"When are you going to send new novels in to agents and publishers?" asks a friend of mine. I'm afraid I've used up all my viable pieces on Amazon.com Kindle. Such efforts, though more-or-less self-published, count as published to the book industry (as does uploading stories onto your own blog or web-site). Therefore the world must wait until I churn out more novel-length works.
A Kingdom of Children, a fantasy tale that starts with the Children's Crusade of the Thirteenth Century then flies off the map into my own world of "Aanuu", is the nearest to completion. Just yesterday I found the last notebook containing my notes and scribbles for the last section of the book. This also means, however, that I must bridge a few chapter-length gaps with brand new material before I can safely type "The End." Then comes the reviewing and rewriting.
The last of my written works were hidden in a small (7" x 5") spiral notebook. I'm a bit surprised, because I don't like writing in notebooks that small or smaller. Just as I get up a head of steam, I have to stop and flip the page. Also, the smaller the book, the easier it is to lose, or just become one of a pile of near-identical booklets.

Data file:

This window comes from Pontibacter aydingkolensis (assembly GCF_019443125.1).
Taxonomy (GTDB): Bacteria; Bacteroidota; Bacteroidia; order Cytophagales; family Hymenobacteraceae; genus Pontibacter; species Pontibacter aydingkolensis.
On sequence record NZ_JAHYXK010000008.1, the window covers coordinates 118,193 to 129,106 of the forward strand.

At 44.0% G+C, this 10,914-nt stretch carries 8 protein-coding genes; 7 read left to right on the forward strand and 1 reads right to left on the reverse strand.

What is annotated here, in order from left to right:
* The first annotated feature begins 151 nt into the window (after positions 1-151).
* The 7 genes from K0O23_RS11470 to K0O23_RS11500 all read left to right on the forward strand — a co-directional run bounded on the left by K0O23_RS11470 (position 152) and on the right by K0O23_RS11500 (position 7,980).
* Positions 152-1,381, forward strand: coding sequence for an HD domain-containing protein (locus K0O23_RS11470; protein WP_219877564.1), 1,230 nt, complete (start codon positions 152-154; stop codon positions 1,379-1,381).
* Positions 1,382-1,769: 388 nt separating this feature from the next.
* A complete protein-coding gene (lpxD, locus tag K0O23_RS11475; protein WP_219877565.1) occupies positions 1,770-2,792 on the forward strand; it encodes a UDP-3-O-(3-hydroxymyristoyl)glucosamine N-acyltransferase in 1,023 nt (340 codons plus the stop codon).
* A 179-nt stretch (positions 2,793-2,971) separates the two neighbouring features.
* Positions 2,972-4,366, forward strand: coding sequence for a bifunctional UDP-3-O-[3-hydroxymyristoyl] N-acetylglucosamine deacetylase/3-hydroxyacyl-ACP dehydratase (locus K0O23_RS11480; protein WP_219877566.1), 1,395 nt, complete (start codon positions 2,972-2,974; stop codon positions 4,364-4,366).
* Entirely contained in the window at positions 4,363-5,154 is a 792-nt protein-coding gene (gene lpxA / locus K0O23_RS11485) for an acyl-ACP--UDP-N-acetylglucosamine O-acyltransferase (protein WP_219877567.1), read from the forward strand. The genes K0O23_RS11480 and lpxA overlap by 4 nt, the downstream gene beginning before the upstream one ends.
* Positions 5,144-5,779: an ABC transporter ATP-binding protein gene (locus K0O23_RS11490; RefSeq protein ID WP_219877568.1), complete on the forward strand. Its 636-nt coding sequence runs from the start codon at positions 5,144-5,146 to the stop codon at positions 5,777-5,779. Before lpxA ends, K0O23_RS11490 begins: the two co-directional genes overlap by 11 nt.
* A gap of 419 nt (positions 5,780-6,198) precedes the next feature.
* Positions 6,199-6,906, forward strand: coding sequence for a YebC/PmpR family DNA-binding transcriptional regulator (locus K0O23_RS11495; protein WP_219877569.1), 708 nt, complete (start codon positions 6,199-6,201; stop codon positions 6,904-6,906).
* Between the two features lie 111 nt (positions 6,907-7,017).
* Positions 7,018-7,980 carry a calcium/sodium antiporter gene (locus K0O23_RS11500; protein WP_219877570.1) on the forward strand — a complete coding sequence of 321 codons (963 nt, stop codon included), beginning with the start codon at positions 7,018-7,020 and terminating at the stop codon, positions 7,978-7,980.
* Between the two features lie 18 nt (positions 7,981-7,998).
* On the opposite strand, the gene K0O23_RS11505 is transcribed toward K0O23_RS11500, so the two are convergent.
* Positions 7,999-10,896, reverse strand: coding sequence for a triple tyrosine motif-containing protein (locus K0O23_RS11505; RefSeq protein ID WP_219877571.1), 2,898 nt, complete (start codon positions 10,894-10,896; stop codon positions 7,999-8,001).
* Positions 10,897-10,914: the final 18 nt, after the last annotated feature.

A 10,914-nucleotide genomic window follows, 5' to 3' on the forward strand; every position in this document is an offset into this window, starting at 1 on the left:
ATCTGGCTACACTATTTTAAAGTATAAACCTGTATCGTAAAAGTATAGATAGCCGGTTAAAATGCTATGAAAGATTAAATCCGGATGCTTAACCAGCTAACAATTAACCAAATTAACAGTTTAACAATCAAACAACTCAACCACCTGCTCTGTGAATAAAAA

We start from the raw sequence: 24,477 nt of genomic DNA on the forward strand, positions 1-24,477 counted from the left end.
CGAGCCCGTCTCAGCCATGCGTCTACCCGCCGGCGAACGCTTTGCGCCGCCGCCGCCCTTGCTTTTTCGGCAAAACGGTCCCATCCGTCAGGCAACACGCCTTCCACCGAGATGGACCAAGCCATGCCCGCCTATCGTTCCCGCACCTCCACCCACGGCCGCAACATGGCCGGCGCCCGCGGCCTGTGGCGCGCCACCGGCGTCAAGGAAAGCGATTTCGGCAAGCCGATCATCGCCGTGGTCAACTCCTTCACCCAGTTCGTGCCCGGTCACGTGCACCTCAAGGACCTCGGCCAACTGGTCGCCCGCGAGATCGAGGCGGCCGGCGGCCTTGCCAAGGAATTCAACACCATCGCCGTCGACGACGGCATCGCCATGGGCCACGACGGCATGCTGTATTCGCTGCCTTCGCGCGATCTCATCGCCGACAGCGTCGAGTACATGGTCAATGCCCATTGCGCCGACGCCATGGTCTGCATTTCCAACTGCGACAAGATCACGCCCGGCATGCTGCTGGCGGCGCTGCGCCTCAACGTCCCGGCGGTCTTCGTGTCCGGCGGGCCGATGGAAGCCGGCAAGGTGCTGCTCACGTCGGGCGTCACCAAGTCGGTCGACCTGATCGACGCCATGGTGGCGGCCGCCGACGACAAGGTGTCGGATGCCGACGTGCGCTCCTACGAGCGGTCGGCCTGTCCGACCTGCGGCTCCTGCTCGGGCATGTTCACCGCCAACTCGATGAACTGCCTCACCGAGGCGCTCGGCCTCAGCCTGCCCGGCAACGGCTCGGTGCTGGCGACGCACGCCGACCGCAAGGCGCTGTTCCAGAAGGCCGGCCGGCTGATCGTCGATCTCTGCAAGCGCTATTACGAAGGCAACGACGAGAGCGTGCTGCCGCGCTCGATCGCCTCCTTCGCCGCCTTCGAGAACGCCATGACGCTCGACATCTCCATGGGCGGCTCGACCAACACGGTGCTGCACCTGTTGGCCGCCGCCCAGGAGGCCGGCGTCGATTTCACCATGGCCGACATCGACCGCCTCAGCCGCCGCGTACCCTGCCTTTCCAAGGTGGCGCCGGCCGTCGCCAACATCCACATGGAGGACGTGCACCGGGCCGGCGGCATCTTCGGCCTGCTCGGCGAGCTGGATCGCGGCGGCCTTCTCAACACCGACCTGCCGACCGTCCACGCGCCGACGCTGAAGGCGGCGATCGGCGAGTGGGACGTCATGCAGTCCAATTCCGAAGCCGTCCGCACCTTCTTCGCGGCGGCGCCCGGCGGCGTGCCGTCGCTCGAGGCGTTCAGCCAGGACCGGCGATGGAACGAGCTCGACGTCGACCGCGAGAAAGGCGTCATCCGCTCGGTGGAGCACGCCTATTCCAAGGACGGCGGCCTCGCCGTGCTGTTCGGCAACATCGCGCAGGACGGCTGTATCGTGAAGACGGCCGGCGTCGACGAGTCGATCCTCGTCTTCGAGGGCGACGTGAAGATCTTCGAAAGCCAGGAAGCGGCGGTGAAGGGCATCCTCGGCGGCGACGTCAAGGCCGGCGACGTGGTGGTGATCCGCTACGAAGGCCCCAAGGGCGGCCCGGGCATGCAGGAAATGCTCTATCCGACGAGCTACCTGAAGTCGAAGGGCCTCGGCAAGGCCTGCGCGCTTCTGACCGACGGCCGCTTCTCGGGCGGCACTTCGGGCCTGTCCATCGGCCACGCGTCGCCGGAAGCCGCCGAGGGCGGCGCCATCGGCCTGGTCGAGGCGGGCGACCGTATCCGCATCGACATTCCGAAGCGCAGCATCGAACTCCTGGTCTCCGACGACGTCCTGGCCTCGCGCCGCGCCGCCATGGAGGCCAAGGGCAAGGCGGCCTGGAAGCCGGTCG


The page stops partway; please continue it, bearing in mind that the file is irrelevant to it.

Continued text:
On the other hand, I don't like college/school sized notebooks either. It seemingly takes forever to write across a single line, and it feels like longer than forever to finish a page and turn to a fresh new sheet. Ever since I started writing seriously, I've used mostly Mead 9-1/2" x 6" Spiral Notebooks (or the nearest equivalent), the more pages the better. Originally they had 200 sheets, but I haven't seen more than 180 per notebook in quite some time, and many are a paltry 150 or even 100 sheets.
Some of you might ask, "Why not compose straight onto the computer?" Well, I've tried doing that for over twenty years; it ain't happening. I'll always be faster with pen and paper. Also, I can pull out a notebook and pen almost anywhere, and I'm limited to my tower PC computer-wise.
This device they call a Tablet certainly looks interesting, however . . .